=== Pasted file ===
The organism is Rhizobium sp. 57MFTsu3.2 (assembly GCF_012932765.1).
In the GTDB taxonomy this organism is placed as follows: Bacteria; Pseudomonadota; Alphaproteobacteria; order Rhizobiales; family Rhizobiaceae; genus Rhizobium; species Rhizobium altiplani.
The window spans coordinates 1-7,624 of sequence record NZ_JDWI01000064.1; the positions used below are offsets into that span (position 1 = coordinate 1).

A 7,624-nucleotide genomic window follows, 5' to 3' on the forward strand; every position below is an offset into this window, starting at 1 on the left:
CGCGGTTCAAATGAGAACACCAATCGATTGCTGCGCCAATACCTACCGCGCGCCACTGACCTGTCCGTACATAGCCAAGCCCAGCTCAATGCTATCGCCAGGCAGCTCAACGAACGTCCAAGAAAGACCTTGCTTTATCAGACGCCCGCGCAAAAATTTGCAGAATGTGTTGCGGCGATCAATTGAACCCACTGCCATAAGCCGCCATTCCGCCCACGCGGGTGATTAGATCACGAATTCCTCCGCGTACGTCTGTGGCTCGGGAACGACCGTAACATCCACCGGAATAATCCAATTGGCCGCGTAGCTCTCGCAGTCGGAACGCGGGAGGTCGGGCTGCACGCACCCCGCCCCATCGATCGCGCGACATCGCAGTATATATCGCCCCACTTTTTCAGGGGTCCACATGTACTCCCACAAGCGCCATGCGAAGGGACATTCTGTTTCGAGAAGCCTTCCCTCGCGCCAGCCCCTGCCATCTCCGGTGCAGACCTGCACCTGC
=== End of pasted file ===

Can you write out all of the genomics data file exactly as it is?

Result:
The organism is Rhizobium sp. 57MFTsu3.2 (assembly GCF_012932765.1).
In the GTDB taxonomy this organism is placed as follows: Bacteria; Pseudomonadota; Alphaproteobacteria; order Rhizobiales; family Rhizobiaceae; genus Rhizobium; species Rhizobium altiplani.
The window spans coordinates 1-7,624 of sequence record NZ_JDWI01000064.1; the positions used below are offsets into that span (position 1 = coordinate 1).

A 7,624-nucleotide genomic window follows, 5' to 3' on the forward strand; every position below is an offset into this window, starting at 1 on the left:
CGCGGTTCAAATGAGAACACCAATCGATTGCTGCGCCAATACCTACCGCGCGCCACTGACCTGTCCGTACATAGCCAAGCCCAGCTCAATGCTATCGCCAGGCAGCTCAACGAACGTCCAAGAAAGACCTTGCTTTATCAGACGCCCGCGCAAAAATTTGCAGAATGTGTTGCGGCGATCAATTGAACCCACTGCCATAAGCCGCCATTCCGCCCACGCGGGTGATTAGATCACGAATTCCTCCGCGTACGTCTGTGGCTCGGGAACGACCGTAACATCCACCGGAATAATCCAATTGGCCGCGTAGCTCTCGCAGTCGGAACGCGGGAGGTCGGGCTGCACGCACCCCGCCCCATCGATCGCGCGACATCGCAGTATATATCGCCCCACTTTTTCAGGGGTCCACATGTACTCCCACAAGCGCCATGCGAAGGGACATTCTGTTTCGAGAAGCCTTCCCTCGCGCCAGCCCCTGCCATCTCCGGTGCAGACCTGCACCTGC